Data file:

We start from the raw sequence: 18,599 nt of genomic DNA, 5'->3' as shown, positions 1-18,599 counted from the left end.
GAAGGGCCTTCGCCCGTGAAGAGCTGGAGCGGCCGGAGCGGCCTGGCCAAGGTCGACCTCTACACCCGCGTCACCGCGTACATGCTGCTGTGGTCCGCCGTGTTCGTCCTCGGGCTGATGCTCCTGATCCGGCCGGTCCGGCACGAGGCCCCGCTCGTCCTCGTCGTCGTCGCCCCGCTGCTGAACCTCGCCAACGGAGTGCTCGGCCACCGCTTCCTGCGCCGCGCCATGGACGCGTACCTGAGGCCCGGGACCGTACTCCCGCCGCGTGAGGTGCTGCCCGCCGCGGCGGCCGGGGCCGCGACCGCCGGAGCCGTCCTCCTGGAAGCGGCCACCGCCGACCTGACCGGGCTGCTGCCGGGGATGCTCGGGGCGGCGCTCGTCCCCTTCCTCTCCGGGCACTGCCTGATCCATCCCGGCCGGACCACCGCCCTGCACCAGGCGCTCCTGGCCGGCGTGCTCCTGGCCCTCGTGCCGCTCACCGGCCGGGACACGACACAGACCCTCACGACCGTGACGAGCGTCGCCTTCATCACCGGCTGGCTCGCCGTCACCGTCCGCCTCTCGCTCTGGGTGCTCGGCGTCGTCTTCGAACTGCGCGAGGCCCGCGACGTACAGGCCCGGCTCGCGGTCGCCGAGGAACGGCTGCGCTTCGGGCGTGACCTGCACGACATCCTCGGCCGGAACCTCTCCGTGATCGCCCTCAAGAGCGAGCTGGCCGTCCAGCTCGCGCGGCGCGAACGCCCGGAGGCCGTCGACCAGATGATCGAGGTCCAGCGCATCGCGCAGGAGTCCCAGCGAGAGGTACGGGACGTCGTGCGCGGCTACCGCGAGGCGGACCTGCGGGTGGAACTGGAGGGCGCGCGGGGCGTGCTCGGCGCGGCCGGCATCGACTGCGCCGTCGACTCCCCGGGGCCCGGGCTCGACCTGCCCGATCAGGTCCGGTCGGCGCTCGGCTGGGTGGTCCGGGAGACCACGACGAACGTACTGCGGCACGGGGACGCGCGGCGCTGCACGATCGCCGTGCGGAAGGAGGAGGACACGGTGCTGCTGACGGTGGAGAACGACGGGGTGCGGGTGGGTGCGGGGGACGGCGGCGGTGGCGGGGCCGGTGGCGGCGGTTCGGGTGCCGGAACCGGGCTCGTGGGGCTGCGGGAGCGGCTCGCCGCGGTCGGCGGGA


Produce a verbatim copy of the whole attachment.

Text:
We start from the raw sequence: 18,599 nt of genomic DNA, 5'->3' as shown, positions 1-18,599 counted from the left end.
GAAGGGCCTTCGCCCGTGAAGAGCTGGAGCGGCCGGAGCGGCCTGGCCAAGGTCGACCTCTACACCCGCGTCACCGCGTACATGCTGCTGTGGTCCGCCGTGTTCGTCCTCGGGCTGATGCTCCTGATCCGGCCGGTCCGGCACGAGGCCCCGCTCGTCCTCGTCGTCGTCGCCCCGCTGCTGAACCTCGCCAACGGAGTGCTCGGCCACCGCTTCCTGCGCCGCGCCATGGACGCGTACCTGAGGCCCGGGACCGTACTCCCGCCGCGTGAGGTGCTGCCCGCCGCGGCGGCCGGGGCCGCGACCGCCGGAGCCGTCCTCCTGGAAGCGGCCACCGCCGACCTGACCGGGCTGCTGCCGGGGATGCTCGGGGCGGCGCTCGTCCCCTTCCTCTCCGGGCACTGCCTGATCCATCCCGGCCGGACCACCGCCCTGCACCAGGCGCTCCTGGCCGGCGTGCTCCTGGCCCTCGTGCCGCTCACCGGCCGGGACACGACACAGACCCTCACGACCGTGACGAGCGTCGCCTTCATCACCGGCTGGCTCGCCGTCACCGTCCGCCTCTCGCTCTGGGTGCTCGGCGTCGTCTTCGAACTGCGCGAGGCCCGCGACGTACAGGCCCGGCTCGCGGTCGCCGAGGAACGGCTGCGCTTCGGGCGTGACCTGCACGACATCCTCGGCCGGAACCTCTCCGTGATCGCCCTCAAGAGCGAGCTGGCCGTCCAGCTCGCGCGGCGCGAACGCCCGGAGGCCGTCGACCAGATGATCGAGGTCCAGCGCATCGCGCAGGAGTCCCAGCGAGAGGTACGGGACGTCGTGCGCGGCTACCGCGAGGCGGACCTGCGGGTGGAACTGGAGGGCGCGCGGGGCGTGCTCGGCGCGGCCGGCATCGACTGCGCCGTCGACTCCCCGGGGCCCGGGCTCGACCTGCCCGATCAGGTCCGGTCGGCGCTCGGCTGGGTGGTCCGGGAGACCACGACGAACGTACTGCGGCACGGGGACGCGCGGCGCTGCACGATCGCCGTGCGGAAGGAGGAGGACACGGTGCTGCTGACGGTGGAGAACGACGGGGTGCGGGTGGGTGCGGGGGACGGCGGCGGTGGCGGGGCCGGTGGCGGCGGTTCGGGTGCCGGAACCGGGCTCGTGGGGCTGCGGGAGCGGCTCGCCGCGGTCGGCGGGA